Finally, under the individual’s day count test, it is simply that GST residency or non-residency applies from the 184th day or 326th day (as appropriate) – I would suggest for obvious reasons.

PUB00390 is a 19-page document, the final six pages containing examples to explain the commentary. Should you wish to have your say, the deadline for comment is 9th July 2021.


Finally it’s arrived!

I appreciate that many of you wouldn’t have slept much last night, waiting in eager anticipation for today’s AWIR and a succinct commentary on the Government’s recently released discussion document titled ‘Design of the interest limitation rule and additional bright-line rules’

Well, I’ve managed to read through the lengthy 144 pages, although I started to get a little bored during the anti-avoidance commentary and then how the Revenue were proposing to administer the rules (good luck!), so I may have to revisit those sections just to ensure I didn’t miss anything too important.

As the title suggests, the document not only discusses the proposed ‘interest limitation rules’, but it also provides commentary surrounding some proposed additional bright-line rules. Before I get into the nuts and bolts of the proposals, it would be useful for the reader I expect, to provide some definitions in advance:

Close company – company where five or fewer natural persons or trustees directly or indirectly hold more than 50 per cent of the company.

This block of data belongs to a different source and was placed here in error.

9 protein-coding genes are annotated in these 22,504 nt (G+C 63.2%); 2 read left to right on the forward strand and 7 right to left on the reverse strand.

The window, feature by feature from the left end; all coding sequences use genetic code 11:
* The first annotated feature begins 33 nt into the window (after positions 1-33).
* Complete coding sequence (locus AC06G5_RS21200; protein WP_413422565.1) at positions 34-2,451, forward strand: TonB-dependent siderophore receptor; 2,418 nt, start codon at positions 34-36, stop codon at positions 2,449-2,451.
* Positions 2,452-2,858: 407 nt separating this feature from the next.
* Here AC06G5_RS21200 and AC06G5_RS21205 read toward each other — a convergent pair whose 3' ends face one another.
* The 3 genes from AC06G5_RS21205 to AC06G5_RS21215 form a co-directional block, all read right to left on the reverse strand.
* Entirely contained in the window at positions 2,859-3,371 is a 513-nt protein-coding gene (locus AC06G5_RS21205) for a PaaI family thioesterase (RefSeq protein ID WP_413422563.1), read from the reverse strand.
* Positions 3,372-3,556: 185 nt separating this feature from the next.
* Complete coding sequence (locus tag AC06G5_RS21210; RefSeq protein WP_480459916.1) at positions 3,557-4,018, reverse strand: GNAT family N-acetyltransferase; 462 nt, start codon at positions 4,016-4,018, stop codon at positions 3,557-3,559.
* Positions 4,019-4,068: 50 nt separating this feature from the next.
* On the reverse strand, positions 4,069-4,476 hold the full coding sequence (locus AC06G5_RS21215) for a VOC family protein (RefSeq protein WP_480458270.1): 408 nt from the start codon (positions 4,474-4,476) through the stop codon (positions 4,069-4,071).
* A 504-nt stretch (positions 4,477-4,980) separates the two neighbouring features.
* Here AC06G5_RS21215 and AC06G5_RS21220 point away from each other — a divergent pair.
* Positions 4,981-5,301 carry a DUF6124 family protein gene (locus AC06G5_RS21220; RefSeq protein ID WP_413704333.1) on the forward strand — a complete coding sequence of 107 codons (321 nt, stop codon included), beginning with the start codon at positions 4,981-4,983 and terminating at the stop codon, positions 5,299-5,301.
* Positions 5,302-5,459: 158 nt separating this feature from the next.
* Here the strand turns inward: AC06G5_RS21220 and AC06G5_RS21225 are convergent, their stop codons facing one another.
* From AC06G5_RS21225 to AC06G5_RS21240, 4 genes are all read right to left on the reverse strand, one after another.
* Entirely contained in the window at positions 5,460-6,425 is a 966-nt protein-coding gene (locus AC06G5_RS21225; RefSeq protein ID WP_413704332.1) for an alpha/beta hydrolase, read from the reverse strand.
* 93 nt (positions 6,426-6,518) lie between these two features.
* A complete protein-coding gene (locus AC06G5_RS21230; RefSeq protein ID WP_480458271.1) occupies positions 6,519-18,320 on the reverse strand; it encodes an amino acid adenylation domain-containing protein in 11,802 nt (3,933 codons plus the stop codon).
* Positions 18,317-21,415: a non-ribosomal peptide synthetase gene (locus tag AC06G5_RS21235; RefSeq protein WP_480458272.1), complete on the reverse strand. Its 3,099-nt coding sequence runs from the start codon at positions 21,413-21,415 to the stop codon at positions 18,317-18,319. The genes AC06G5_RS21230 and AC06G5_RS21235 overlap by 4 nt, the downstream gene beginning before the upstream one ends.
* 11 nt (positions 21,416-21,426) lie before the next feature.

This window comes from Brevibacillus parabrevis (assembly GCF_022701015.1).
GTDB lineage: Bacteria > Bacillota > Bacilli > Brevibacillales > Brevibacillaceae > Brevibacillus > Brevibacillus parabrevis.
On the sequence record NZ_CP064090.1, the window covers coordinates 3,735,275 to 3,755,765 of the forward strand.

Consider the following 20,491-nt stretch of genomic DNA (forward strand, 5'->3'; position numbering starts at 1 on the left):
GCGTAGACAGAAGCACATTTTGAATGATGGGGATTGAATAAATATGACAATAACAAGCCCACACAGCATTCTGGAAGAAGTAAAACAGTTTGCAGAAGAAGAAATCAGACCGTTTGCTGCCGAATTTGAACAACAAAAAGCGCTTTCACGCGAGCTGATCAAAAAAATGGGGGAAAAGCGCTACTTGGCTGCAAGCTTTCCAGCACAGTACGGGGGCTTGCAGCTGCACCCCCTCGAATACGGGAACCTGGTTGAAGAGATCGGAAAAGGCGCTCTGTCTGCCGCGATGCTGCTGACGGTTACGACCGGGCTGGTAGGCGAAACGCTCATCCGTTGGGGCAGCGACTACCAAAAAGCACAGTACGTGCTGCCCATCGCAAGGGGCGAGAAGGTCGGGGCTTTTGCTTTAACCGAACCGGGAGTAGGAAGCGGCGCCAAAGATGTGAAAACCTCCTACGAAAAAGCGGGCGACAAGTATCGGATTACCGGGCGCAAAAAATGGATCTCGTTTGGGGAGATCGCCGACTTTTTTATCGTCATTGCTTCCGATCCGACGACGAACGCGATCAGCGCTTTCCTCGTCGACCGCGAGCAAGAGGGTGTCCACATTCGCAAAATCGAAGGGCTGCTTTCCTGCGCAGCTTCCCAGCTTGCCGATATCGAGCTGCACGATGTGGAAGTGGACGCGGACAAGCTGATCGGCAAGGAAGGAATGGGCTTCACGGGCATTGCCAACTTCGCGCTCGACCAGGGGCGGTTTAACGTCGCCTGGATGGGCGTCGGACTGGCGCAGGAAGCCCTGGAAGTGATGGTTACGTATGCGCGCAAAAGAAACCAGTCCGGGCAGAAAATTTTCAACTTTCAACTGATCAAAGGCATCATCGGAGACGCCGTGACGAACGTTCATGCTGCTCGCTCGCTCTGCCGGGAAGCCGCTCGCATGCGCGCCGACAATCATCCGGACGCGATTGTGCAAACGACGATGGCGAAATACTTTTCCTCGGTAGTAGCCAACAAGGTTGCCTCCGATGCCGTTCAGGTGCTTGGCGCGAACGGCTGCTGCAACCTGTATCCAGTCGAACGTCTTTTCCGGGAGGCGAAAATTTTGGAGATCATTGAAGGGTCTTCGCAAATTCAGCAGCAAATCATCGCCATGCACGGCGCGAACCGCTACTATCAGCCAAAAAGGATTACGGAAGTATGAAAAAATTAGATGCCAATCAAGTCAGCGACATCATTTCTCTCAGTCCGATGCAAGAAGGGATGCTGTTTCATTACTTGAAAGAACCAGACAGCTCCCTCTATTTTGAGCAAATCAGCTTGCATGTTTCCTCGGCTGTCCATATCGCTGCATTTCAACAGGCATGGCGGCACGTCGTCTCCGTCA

Residential investment property-rich companies – being a company where value of residential investment property divided by value of total assets, is greater than 50%.

‘Tracing’ approach – the value of the borrowed funds are traced to the value of any asset acquired using those funds or, if the funds have been applied to an expense, the cost of that expense.

New build – includes ‘simple new build’ (adding a dwelling to bare land or replacing an existing dwelling with one or more dwellings), ‘complex new build’ (adding a standalone dwelling; attaching a new dwelling to an existing dwelling; or splitting an existing dwelling into multiple dwellings) commercial to residential conversions.

Early owners – a person who acquires a new build off the plans (before a CCC is issued for the new build); acquires an already constructed new build no later than 12 months after the new build’s CCC is issued; adds a new build to bare land; or adds a complex new build to land; or completes a commercial-residential conversion.